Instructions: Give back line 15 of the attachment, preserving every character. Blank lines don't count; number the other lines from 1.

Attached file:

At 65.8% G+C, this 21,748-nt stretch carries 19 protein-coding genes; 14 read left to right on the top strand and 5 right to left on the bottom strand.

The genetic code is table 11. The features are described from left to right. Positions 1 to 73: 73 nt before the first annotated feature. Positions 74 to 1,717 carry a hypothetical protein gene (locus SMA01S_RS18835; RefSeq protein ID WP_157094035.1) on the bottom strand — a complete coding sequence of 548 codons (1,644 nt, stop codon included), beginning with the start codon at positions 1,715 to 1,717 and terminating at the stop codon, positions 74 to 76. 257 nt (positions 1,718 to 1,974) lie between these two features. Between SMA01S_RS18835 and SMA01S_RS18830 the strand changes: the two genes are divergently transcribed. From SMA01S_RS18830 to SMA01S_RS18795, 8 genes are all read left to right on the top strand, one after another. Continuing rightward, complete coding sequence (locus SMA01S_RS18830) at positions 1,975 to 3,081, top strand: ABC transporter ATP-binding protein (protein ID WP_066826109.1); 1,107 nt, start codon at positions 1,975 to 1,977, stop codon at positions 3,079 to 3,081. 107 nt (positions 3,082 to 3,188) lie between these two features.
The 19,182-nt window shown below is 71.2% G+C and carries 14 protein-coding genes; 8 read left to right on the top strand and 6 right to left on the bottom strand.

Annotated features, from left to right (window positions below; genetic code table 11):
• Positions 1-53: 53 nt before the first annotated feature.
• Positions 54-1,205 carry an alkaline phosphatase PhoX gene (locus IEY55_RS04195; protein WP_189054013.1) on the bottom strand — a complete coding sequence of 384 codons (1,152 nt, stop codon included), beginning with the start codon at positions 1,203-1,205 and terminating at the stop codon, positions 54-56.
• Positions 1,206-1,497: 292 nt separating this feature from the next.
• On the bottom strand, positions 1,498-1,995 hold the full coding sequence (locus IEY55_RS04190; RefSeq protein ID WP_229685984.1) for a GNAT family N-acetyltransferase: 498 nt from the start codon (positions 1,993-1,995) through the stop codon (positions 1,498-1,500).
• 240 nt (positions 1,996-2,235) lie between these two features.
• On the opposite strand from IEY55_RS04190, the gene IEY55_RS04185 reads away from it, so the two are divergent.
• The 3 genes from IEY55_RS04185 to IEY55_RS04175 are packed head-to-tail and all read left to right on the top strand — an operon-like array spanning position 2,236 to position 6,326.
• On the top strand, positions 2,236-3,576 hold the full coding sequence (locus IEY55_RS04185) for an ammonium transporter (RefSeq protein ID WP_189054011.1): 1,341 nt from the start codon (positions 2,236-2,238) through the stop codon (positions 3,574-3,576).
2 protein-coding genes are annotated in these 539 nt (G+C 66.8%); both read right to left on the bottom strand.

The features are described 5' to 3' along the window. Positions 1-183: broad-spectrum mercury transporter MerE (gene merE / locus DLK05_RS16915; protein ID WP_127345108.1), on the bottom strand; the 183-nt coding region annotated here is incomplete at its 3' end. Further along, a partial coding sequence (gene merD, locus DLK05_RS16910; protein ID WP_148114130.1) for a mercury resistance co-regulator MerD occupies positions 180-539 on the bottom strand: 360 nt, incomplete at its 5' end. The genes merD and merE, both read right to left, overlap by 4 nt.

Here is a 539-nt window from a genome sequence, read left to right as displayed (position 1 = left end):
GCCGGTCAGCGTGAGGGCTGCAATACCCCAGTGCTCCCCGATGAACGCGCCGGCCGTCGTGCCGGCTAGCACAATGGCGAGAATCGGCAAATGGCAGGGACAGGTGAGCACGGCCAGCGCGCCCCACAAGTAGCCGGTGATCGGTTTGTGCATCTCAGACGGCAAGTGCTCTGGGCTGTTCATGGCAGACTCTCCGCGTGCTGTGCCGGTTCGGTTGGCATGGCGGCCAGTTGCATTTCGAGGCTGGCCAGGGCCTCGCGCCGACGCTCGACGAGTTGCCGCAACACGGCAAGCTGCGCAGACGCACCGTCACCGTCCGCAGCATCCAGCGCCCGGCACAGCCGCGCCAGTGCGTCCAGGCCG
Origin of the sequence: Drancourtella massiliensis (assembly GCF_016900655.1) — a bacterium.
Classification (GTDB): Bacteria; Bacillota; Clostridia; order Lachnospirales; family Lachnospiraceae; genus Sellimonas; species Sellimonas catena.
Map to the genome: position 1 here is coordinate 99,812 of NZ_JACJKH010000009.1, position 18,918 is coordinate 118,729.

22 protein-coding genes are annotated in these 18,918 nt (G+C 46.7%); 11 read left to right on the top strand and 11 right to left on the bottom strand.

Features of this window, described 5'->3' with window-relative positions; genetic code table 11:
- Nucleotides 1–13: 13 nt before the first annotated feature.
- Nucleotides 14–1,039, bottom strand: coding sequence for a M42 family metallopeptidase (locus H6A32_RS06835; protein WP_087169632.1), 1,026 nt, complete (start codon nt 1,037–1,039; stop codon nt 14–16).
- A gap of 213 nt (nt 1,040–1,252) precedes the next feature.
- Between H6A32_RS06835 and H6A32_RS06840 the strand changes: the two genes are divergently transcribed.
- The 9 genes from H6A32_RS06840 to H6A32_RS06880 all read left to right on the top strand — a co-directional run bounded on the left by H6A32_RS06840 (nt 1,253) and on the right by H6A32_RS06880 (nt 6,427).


Here is a 539-nt window from a genome sequence, read left to right as displayed (position 1 = left end):